TSO targets two key challenges: scarce access to electricity in Africa’s remote areas and too few career opportunities for its growing youth population.
Access to Electricity
TSO is currently working in Burkina Faso, West Africa. Burkina Faso is a desperately poor country where more than 72% of the population lives without electricity. Rural areas are especially deprived: only 1% of rural inhabitants have access to electricity (The World Factbook, 2013). The usual form of lighting is from lamps fueled by kerosene, which has fine particulate matter that has been attributed to many health risks including respiratory and cardiovascular disease, cancer, and mortality. Kerosene (and candle) lighting also present a fire risk.
“The Africa Energy Outlook, a Special Report in the 2014 World Energy Outlook series, shows that more than 620 million people in sub-Saharan Africa (two-thirds of the population) live without electricity, and nearly 730 million people rely on dangerous, inefficient forms of cooking. The use of solid biomass (mainly fuelwood and charcoal) outweighs that of all other fuels combined, and average electricity consumption per capita is not enough to power a single 50-watt light bulb continuously.”
Few Career Opportunities
Burkina Faso is the 18th poorest country in the world, where 95% of its youth have been identified as disadvantaged. Sixty-five percent of those unemployed in Burkina Faso are less than twenty-four years of age. The country’s industrial sector is underdeveloped and offers them few opportunities. Agriculture is the country’s most important industry, engaging 86% of the workforce and generating 40% of the GDP. Even though 74% of Burkinabe youth live in rural areas, farming is not a feasible career choice as access to land and capital are scarce. (Save the Children, Youth in Action program).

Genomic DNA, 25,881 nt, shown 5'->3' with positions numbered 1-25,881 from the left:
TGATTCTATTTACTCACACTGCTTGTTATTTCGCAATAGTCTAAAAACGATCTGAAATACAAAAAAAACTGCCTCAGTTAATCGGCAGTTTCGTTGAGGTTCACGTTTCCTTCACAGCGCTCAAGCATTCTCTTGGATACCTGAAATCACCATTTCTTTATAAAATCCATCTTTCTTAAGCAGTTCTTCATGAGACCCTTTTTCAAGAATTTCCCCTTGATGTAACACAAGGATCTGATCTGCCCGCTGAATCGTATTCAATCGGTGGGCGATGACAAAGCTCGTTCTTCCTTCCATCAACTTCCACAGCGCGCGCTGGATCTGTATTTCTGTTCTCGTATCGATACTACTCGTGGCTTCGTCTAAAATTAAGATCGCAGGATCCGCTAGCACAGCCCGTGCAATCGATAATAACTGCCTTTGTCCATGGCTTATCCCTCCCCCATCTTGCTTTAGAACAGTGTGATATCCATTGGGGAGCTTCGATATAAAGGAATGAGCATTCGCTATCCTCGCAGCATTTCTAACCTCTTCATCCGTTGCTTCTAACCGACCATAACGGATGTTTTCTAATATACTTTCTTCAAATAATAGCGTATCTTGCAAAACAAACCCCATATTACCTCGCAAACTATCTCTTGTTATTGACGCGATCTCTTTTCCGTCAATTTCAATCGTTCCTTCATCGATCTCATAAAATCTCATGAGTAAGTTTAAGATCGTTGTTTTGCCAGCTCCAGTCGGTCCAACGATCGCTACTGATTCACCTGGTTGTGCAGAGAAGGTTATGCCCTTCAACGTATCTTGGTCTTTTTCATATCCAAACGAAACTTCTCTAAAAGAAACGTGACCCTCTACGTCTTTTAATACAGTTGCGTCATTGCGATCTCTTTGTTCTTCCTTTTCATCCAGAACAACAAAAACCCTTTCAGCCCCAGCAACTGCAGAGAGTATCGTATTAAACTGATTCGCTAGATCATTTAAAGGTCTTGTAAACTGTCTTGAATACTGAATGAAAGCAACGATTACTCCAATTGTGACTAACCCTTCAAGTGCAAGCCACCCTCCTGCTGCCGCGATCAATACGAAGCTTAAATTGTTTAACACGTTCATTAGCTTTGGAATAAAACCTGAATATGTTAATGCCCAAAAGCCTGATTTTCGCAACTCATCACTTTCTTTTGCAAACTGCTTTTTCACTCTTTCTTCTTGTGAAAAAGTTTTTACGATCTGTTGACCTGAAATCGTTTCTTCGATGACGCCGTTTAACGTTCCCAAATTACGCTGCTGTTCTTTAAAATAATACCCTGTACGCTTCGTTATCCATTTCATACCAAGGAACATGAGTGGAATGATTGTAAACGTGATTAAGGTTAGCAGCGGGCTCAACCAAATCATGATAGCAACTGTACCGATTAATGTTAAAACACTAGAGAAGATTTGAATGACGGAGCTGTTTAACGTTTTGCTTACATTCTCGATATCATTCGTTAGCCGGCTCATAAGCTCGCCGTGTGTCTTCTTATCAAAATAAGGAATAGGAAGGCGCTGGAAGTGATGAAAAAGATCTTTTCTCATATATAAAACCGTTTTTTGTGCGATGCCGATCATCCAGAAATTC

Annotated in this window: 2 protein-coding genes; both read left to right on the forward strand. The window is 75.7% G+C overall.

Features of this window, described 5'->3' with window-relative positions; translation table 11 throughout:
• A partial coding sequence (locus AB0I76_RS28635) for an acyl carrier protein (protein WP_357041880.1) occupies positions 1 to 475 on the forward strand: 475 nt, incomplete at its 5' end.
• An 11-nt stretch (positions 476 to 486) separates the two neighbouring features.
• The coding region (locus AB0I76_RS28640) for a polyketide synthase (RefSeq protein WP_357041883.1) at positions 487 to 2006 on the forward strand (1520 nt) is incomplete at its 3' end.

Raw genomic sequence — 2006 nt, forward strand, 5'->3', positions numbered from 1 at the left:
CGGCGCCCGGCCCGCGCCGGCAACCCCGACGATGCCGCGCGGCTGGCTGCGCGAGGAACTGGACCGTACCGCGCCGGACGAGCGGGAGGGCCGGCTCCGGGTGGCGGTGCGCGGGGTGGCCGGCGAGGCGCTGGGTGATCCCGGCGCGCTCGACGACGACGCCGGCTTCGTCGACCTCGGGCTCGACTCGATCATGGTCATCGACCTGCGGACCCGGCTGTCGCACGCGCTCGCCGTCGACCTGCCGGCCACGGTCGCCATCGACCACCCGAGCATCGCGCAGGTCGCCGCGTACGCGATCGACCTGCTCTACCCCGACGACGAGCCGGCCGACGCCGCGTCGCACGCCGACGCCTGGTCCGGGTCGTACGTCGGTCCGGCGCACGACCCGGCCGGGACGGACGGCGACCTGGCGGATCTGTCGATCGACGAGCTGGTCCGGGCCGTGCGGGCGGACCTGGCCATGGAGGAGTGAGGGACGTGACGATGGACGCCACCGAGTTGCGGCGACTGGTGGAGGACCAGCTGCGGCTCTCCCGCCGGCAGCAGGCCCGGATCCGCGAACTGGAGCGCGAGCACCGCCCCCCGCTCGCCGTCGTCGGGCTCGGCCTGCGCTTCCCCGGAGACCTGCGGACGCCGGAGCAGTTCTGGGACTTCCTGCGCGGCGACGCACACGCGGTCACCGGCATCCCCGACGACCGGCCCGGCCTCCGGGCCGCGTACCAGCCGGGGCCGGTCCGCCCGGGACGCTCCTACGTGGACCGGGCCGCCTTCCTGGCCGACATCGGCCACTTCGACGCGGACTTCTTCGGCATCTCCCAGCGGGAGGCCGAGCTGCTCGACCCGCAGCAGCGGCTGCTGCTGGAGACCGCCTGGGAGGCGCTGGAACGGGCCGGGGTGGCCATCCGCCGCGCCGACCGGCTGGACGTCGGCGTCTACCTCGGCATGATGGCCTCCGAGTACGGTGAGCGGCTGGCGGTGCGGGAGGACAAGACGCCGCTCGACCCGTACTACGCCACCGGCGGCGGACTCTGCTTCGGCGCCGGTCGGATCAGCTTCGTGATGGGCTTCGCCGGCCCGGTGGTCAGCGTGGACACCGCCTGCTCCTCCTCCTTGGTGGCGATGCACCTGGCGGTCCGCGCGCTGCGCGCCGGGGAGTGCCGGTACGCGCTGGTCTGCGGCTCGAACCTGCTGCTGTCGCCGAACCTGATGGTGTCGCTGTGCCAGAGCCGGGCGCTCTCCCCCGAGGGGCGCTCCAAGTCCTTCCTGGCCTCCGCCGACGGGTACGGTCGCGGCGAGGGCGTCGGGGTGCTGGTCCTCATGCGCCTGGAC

A number of local and international organizations offer education scholarship support for at-risk African youth, however, these disadvantaged youths require additional support to secure full-time employment. Each year, thousands of educated, yet unprepared, university graduates flood the African job market. There are too many candidates for the extremely scarce number of jobs, and the few employers who are hiring require relevant work experience on an applicant’s CV. Graduates are lacking key competencies, such as practical work experience, interview skills, fluency in English, networking connections to employers, confidence and a quality CV – all of which are demanded by employers. The bleak employment situation locally encourages educated African youth to seek employment opportunities abroad, thus facilitating “brain drain”.
“Youth unemployment and underemployment are among the main barriers to development in West Africa, say experts. Not only does the exclusion of young people from the labour force perpetuate generational cycles of poverty, it also breaks down social cohesion and can be associated with higher levels of crime and violence among idle youth.”